ARCHIVED – Speaking notes for The Honourable Jason Kenney, P.C., M.P. Minister of Citizenship, Immigration and Multiculturalism

At an event to announce the 20,000th immigrant admitted to Canada under the Canadian Experience Class

Toronto, Ontario
September 14, 2012

As delivered

Thank you very much. A pleasure to be here for an exciting announcement. As you know, Canada is a land of opportunity for newcomers from around the world. In fact, since our Government came to office, we have been admitting the largest number of immigrants, at a sustained level, in Canadian history — over a quarter of a million new people a year coming here to help us build Canada’s future. We have been maintaining the highest per-capita level of immigration in the developed world, as well as the highest naturalization rate, rate of newcomers who go on to be full members of the Canadian family as Canadian citizens. 

And, as you also know, we have embarked upon a fundamental program of reform of Canada’s immigration system designed to ensure that immigration works for Canada’s economy and that there are greater opportunities to be realized by immigrants to this country.

For too long, we have seen too many newcomers struggling to survive in our economy, too many people who arrive with high hopes and dreams only to face unemployment or underemployment.  That simply isn’t acceptable, especially in an economy with large labour shortages.

That’s why we must make sensible changes to our immigration program designed to attract those people who are the most likely to succeed and integrate, making good incomes for their families, finding good jobs, starting successful businesses so they can realize their potential and achieve their dreams in this land of opportunity like generations before them.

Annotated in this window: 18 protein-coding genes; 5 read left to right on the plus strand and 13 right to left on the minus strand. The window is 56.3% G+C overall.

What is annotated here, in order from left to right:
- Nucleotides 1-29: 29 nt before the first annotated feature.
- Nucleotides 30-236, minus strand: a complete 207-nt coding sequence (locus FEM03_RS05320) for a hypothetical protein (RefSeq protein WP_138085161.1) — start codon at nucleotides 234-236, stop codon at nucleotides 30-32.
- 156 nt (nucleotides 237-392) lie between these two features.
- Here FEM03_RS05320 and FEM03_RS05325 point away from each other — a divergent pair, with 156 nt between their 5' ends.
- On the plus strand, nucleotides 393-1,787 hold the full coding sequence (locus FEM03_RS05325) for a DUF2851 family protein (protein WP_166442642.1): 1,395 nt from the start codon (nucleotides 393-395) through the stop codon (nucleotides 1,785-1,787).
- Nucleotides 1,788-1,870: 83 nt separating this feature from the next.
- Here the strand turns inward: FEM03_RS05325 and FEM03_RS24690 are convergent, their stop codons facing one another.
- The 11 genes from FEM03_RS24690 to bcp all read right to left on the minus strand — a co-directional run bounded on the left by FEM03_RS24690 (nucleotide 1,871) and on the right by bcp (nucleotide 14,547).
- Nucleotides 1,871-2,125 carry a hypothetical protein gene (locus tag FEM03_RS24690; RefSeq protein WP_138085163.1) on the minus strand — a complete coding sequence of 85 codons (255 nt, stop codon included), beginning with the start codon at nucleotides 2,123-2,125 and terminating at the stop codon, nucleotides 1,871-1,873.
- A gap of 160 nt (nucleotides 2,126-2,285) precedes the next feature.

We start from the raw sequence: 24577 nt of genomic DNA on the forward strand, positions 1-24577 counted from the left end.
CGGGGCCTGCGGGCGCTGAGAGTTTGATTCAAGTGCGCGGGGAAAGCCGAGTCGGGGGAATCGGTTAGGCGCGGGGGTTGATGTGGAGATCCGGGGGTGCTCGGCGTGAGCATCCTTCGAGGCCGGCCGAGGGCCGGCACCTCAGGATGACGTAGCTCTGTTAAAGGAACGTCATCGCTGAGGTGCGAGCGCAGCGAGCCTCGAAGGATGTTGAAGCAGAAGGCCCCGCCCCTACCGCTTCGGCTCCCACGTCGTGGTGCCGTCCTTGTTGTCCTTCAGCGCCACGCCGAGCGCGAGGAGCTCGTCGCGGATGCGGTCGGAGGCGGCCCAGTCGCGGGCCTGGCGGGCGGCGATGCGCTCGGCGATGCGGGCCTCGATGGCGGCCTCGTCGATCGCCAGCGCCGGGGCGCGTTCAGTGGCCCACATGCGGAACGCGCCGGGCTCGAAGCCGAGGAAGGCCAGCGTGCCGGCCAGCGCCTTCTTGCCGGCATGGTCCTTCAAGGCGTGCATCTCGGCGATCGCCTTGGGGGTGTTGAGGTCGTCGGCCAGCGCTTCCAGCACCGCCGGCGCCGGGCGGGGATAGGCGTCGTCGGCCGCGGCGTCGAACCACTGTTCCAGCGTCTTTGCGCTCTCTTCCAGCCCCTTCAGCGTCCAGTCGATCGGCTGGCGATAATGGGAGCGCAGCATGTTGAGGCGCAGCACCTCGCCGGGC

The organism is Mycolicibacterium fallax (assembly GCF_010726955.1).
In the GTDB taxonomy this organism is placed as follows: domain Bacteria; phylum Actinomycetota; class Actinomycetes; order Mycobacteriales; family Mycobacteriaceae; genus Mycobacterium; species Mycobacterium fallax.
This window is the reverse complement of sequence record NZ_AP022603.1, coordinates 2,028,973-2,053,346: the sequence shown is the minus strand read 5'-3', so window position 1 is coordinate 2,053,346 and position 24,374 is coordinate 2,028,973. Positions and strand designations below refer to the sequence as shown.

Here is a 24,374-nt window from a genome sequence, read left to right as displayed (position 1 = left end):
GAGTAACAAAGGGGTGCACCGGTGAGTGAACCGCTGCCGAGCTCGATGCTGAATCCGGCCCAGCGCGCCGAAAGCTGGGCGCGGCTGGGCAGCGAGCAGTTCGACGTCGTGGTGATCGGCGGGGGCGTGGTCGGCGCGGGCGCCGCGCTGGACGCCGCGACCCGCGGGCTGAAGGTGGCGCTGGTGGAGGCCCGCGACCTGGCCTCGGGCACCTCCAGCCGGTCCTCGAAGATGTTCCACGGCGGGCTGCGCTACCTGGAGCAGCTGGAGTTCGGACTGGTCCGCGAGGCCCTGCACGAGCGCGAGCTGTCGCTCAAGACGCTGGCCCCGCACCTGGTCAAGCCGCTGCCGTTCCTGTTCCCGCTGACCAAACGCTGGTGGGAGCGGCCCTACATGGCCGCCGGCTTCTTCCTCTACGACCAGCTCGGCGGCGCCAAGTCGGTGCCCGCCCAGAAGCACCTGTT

That’s what all of these immigration reforms are designed to do, in addition to strengthening the integrity of our system.

One of the key reforms that we have launched has been the creation of the first new path to permanent residency in a generation in Canada’s immigration program when, in 2008, we created the new Canadian Experience Class. All of our research tells us that immigrants who have Canadian university degrees or diplomas, and Canadian work experience, and who are younger, and who have higher levels of English or French language proficiency, are those who succeed the most in terms of their economic opportunity in Canada. That’s what the research tells us.

And yet, strangely, until we created the Canadian Experience Class four years ago, when we had bright young foreign students come to Canada and complete their degrees or diplomas, we then asked them at the end of their academic program to leave Canada and, if they wanted to immigrate, to get in the back of a seven- or eight-year-long queue in our skilled worker program.

Well, I think that was just crazy, to take some of the world’s best and brightest who had invested in Canada and who were set for success and ask them to leave just when we could use their amazing skills and talents.